After a long, cold winter, consumers are eager to shop this Easter, according to the National Retail Federation’s 2007 Easter Consumer Intentions and Actions Survey.
This year, shoppers who plan to celebrate Easter (79.5 percent) are expected to spend an average of $135.07, up 11 percent from last year’s $121.72 per person. Total holiday spending is expected to reach $14.37 billion.
Spending is likely to increase across the board, with the average shopper planning to invest the most for a spring outfit ($26.03) and food for an Easter meal ($37.56). Other popular Easter purchases include candy ($18.53), gifts ($20.61), flowers ($9.63) and decorations ($7.63).
“Easter is a critical time for apparel retailers,” said NRF President and CEO Tracy Mullin. “Retailers will be looking to the warmer weather to help stimulate the sale of spring apparel.”
Department stores will be a popular shopping destination, with 22 percent more consumers planning to shop there this year than last year (36.8 percent vs. 30 percent). Other popular shopping options for Easter include specialty clothing stores (26.7 percent), specialty stores (23.7 percent), online (12.7 percent) and catalog (5.6 percent). Although discount stores will see the most traffic, they won’t see as much as last year (57.2 vs. 59.6 percent).
Shoppers between the ages of 25 and 34 will spend the most per person this year ($147.47). Coming in second is the 45 to 54 age group ($144.13), followed by 35- to 44-year-olds ($139.36) and 18- to 24-year-olds ($137.30).
For the past six years, Borders Group has made it a priority to expand its brick and mortar stores, ignoring the increasing trend toward online book and music sales, according to the International Council of Shopping Centers.
The retailer is now changing course, having announced it will create a Web site and will halt store expansion plans. It also said it plans to close up to half its 564 Waldenbooks stores and sell or franchise its 73 overseas stores by the end of 2008.
The book retailer operates 499 Borders stores in the United States.
The company also plans to unveil a revamped design for its core Borders stores, which will include “digital centers” that provide information and products for digital entertainment such as e-books and MP3 players.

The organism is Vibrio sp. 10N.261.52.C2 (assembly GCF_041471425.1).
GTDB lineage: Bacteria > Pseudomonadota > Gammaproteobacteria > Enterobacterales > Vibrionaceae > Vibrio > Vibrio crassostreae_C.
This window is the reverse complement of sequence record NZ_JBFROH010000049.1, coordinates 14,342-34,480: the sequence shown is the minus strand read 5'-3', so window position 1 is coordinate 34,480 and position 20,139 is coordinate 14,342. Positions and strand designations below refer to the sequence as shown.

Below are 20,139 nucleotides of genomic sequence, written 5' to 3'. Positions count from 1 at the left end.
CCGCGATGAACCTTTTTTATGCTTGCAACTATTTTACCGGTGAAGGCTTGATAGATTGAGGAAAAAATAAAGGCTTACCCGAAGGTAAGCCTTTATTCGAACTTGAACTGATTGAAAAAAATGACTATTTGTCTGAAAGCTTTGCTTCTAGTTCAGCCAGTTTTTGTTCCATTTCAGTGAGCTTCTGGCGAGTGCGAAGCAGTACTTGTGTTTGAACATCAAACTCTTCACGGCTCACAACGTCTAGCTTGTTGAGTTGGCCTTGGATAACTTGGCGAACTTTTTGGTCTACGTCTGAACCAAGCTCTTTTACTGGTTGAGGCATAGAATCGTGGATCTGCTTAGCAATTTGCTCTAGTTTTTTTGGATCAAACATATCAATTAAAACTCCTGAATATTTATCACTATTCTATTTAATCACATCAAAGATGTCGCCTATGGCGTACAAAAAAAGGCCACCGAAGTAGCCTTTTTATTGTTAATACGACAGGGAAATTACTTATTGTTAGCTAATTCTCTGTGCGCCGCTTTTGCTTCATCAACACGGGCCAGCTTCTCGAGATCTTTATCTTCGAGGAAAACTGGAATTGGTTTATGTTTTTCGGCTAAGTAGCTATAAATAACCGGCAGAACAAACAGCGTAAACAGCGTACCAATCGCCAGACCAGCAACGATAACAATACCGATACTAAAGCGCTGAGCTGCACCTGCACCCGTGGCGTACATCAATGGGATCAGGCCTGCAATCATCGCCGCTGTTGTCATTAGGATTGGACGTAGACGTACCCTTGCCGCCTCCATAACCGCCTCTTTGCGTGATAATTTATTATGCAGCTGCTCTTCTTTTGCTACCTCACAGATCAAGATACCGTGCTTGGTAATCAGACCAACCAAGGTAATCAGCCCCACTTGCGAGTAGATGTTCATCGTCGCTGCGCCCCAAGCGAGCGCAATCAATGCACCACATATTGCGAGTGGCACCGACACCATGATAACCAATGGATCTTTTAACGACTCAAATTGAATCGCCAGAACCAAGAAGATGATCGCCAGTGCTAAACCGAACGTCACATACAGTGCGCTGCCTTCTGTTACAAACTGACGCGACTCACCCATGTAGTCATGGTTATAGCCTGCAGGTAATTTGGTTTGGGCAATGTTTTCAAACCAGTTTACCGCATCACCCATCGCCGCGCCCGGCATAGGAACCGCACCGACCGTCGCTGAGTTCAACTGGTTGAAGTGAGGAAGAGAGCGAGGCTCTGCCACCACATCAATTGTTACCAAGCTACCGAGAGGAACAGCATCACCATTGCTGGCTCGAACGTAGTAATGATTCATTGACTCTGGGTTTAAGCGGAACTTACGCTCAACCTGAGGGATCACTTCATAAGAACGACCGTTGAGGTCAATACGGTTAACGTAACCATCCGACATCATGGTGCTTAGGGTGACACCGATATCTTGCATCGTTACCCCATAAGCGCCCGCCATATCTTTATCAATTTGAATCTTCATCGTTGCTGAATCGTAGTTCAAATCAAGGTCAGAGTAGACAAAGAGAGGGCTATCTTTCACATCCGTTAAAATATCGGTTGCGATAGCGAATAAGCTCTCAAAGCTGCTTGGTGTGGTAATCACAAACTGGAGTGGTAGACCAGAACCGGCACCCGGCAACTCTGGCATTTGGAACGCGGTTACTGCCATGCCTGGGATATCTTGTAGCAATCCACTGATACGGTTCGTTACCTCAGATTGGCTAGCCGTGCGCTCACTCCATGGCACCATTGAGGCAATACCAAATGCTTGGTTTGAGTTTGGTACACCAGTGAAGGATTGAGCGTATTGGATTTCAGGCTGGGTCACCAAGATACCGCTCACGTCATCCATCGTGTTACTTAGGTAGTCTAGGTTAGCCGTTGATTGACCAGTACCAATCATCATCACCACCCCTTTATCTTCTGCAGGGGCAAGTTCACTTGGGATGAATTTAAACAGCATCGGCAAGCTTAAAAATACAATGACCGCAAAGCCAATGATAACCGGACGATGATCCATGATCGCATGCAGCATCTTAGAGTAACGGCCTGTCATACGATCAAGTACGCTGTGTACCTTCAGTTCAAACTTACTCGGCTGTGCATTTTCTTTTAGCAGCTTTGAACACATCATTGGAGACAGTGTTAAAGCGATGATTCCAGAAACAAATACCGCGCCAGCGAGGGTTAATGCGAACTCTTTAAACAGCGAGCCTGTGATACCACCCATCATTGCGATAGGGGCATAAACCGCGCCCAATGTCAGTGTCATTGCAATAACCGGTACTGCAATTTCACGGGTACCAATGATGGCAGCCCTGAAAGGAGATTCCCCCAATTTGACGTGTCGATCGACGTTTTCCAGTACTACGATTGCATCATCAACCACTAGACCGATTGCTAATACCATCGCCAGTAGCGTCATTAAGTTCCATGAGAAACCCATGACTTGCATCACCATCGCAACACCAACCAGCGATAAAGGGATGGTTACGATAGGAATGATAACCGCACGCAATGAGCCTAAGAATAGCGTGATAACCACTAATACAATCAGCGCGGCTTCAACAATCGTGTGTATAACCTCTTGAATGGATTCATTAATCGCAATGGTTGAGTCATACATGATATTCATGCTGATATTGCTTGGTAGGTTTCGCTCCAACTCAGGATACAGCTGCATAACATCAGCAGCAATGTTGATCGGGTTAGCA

The company is forming an e-commerce division after pulling out of a deal it made in 2001 to sell its merchandise through Amazon.com.
Borders recorded a net loss of $151.3 million in 2006, compared to a net profit of $101 million in 2005. For 2006, total sales increased 1.5 percent to $2.75 billion. For the fourth quarter, same-store sales decreased 2.8 percent. For the year, they decreased 2.2 percent.
Souper Salad Inc., the 87-unit buffet restaurant chain, has acquired most of the assets of 72-unit Grandy’s Inc. from Spectrum Restaurant Group.
Terms of the deal, which was part of a bankruptcy court auction, were not disclosed. However, Souper Salad said it was acquiring one company-owned restaurant, four units managed by Grandy’s and franchise agreements to 67 stores.
Souper Salad has units in 12 states, including Arizona, Colorado and Texas.
In August, Spectrum Restaurant Group of Irvine, Calif., filed its second Chapter 11 bankruptcy reorganization in three years.
In 2005, Grandy’s reported systemwide sales of $60.1 million.
Claire’s Stores Inc., a specialty retailer offering costume jewelry and accessories, has entered into a definitive agreement to be acquired by an affiliate of Apollo Management L.P., a New York-based private equity firm.
Under the terms of the agreement, Claire’s Stores Inc. shareholders will receive $33 for each share of common stock or Class A common stock that they hold, which represents a transaction value of about $3.1 billion.
Claire’s co-chairwomen and co-CEO’s Bonnie Schaefer and Marla Schaefer, who own a significant percentage of the voting power of the equity of Claire’s Stores Inc., entered into a separate agreement to vote their shares in favor of the merger.
Completion of the transaction is subject to customary closing conditions, including regulatory review and the approval of the transaction by Claire’s Stores Inc.’s shareholders.
According to Forbes, Dick’s Sporting Goods and Zumiez have proven to be contenders in the sports apparel and equipment retail business.
The Everett, Wash.-based Zumiez, a sports apparel and equipment retailer, said that it expects to post a fiscal 2007 profit above current Wall Street predictions.
Zumiez expects to post a profit of 94 cents to 96 cents per share for the year. Analysts polled by Thomson Financial predicted a profit of 92 cents per share. The company earned 73 cents per share in 2006.
Dick’s said it expects earnings and same-store sales growth during the first quarter and full year.
For the year, Dick’s sees net income between $2.37 and $2.40 per share, while analysts predicted earnings of $2.40 per share.
Joan Johnson covers retail for the Colorado Springs Business Journal.